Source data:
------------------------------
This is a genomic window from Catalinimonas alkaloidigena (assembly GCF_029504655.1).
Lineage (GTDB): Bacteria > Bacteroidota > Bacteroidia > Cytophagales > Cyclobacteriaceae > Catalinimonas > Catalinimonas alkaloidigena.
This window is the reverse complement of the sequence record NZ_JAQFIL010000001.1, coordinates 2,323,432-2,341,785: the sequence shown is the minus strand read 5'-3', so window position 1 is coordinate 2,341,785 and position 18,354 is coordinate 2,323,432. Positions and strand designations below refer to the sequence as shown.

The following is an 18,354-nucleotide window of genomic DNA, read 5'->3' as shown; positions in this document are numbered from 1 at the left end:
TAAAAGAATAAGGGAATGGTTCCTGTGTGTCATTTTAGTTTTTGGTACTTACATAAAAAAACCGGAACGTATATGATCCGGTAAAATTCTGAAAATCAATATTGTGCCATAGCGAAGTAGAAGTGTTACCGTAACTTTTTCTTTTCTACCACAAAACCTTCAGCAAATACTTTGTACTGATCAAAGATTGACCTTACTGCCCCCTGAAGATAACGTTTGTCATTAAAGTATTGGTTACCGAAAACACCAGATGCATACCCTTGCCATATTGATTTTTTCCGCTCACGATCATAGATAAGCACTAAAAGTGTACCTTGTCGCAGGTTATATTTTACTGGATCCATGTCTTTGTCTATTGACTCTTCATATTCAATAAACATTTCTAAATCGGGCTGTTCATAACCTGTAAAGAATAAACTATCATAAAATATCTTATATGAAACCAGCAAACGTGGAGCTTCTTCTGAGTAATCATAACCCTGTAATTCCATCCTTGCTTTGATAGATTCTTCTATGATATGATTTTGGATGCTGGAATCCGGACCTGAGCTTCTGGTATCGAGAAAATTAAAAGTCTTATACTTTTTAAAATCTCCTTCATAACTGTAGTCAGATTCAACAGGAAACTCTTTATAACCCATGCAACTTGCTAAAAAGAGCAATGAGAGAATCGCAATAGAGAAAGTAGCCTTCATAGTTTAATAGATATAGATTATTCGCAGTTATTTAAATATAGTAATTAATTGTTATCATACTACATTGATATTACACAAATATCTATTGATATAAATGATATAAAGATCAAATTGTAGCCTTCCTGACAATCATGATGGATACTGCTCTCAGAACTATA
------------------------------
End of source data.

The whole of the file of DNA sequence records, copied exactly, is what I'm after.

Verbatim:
This is a genomic window from Catalinimonas alkaloidigena (assembly GCF_029504655.1).
Lineage (GTDB): Bacteria > Bacteroidota > Bacteroidia > Cytophagales > Cyclobacteriaceae > Catalinimonas > Catalinimonas alkaloidigena.
This window is the reverse complement of the sequence record NZ_JAQFIL010000001.1, coordinates 2,323,432-2,341,785: the sequence shown is the minus strand read 5'-3', so window position 1 is coordinate 2,341,785 and position 18,354 is coordinate 2,323,432. Positions and strand designations below refer to the sequence as shown.

The following is an 18,354-nucleotide window of genomic DNA, read 5'->3' as shown; positions in this document are numbered from 1 at the left end:
TAAAAGAATAAGGGAATGGTTCCTGTGTGTCATTTTAGTTTTTGGTACTTACATAAAAAAACCGGAACGTATATGATCCGGTAAAATTCTGAAAATCAATATTGTGCCATAGCGAAGTAGAAGTGTTACCGTAACTTTTTCTTTTCTACCACAAAACCTTCAGCAAATACTTTGTACTGATCAAAGATTGACCTTACTGCCCCCTGAAGATAACGTTTGTCATTAAAGTATTGGTTACCGAAAACACCAGATGCATACCCTTGCCATATTGATTTTTTCCGCTCACGATCATAGATAAGCACTAAAAGTGTACCTTGTCGCAGGTTATATTTTACTGGATCCATGTCTTTGTCTATTGACTCTTCATATTCAATAAACATTTCTAAATCGGGCTGTTCATAACCTGTAAAGAATAAACTATCATAAAATATCTTATATGAAACCAGCAAACGTGGAGCTTCTTCTGAGTAATCATAACCCTGTAATTCCATCCTTGCTTTGATAGATTCTTCTATGATATGATTTTGGATGCTGGAATCCGGACCTGAGCTTCTGGTATCGAGAAAATTAAAAGTCTTATACTTTTTAAAATCTCCTTCATAACTGTAGTCAGATTCAACAGGAAACTCTTTATAACCCATGCAACTTGCTAAAAAGAGCAATGAGAGAATCGCAATAGAGAAAGTAGCCTTCATAGTTTAATAGATATAGATTATTCGCAGTTATTTAAATATAGTAATTAATTGTTATCATACTACATTGATATTACACAAATATCTATTGATATAAATGATATAAAGATCAAATTGTAGCCTTCCTGACAATCATGATGGATACTGCTCTCAGAACTATA